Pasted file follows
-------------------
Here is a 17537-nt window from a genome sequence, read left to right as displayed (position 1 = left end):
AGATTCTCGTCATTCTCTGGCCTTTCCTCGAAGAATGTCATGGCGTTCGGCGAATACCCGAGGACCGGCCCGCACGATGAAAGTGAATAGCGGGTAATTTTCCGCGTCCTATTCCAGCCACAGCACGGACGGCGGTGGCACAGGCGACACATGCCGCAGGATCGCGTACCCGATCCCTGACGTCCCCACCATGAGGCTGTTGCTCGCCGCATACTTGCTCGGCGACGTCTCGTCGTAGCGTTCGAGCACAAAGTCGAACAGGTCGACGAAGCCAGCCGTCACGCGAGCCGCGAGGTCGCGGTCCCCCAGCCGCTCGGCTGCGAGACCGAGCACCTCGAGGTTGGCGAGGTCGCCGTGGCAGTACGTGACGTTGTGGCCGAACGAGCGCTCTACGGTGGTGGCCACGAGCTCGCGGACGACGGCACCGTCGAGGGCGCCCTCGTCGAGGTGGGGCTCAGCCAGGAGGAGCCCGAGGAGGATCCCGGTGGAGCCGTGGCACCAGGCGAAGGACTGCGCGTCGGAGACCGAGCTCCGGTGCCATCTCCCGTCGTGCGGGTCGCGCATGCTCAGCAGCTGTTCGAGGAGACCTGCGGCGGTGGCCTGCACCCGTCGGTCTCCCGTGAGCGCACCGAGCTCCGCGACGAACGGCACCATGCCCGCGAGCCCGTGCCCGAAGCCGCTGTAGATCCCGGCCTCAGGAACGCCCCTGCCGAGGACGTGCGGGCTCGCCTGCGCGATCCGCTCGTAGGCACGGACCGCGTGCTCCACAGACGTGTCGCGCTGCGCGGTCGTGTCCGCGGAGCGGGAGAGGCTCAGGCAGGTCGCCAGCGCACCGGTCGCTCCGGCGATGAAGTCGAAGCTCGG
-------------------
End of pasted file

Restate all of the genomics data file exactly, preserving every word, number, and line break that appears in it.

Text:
Here is a 17537-nt window from a genome sequence, read left to right as displayed (position 1 = left end):
AGATTCTCGTCATTCTCTGGCCTTTCCTCGAAGAATGTCATGGCGTTCGGCGAATACCCGAGGACCGGCCCGCACGATGAAAGTGAATAGCGGGTAATTTTCCGCGTCCTATTCCAGCCACAGCACGGACGGCGGTGGCACAGGCGACACATGCCGCAGGATCGCGTACCCGATCCCTGACGTCCCCACCATGAGGCTGTTGCTCGCCGCATACTTGCTCGGCGACGTCTCGTCGTAGCGTTCGAGCACAAAGTCGAACAGGTCGACGAAGCCAGCCGTCACGCGAGCCGCGAGGTCGCGGTCCCCCAGCCGCTCGGCTGCGAGACCGAGCACCTCGAGGTTGGCGAGGTCGCCGTGGCAGTACGTGACGTTGTGGCCGAACGAGCGCTCTACGGTGGTGGCCACGAGCTCGCGGACGACGGCACCGTCGAGGGCGCCCTCGTCGAGGTGGGGCTCAGCCAGGAGGAGCCCGAGGAGGATCCCGGTGGAGCCGTGGCACCAGGCGAAGGACTGCGCGTCGGAGACCGAGCTCCGGTGCCATCTCCCGTCGTGCGGGTCGCGCATGCTCAGCAGCTGTTCGAGGAGACCTGCGGCGGTGGCCTGCACCCGTCGGTCTCCCGTGAGCGCACCGAGCTCCGCGACGAACGGCACCATGCCCGCGAGCCCGTGCCCGAAGCCGCTGTAGATCCCGGCCTCAGGAACGCCCCTGCCGAGGACGTGCGGGCTCGCCTGCGCGATCCGCTCGTAGGCACGGACCGCGTGCTCCACAGACGTGTCGCGCTGCGCGGTCGTGTCCGCGGAGCGGGAGAGGCTCAGGCAGGTCGCCAGCGCACCGGTCGCTCCGGCGATGAAGTCGAAGCTCGG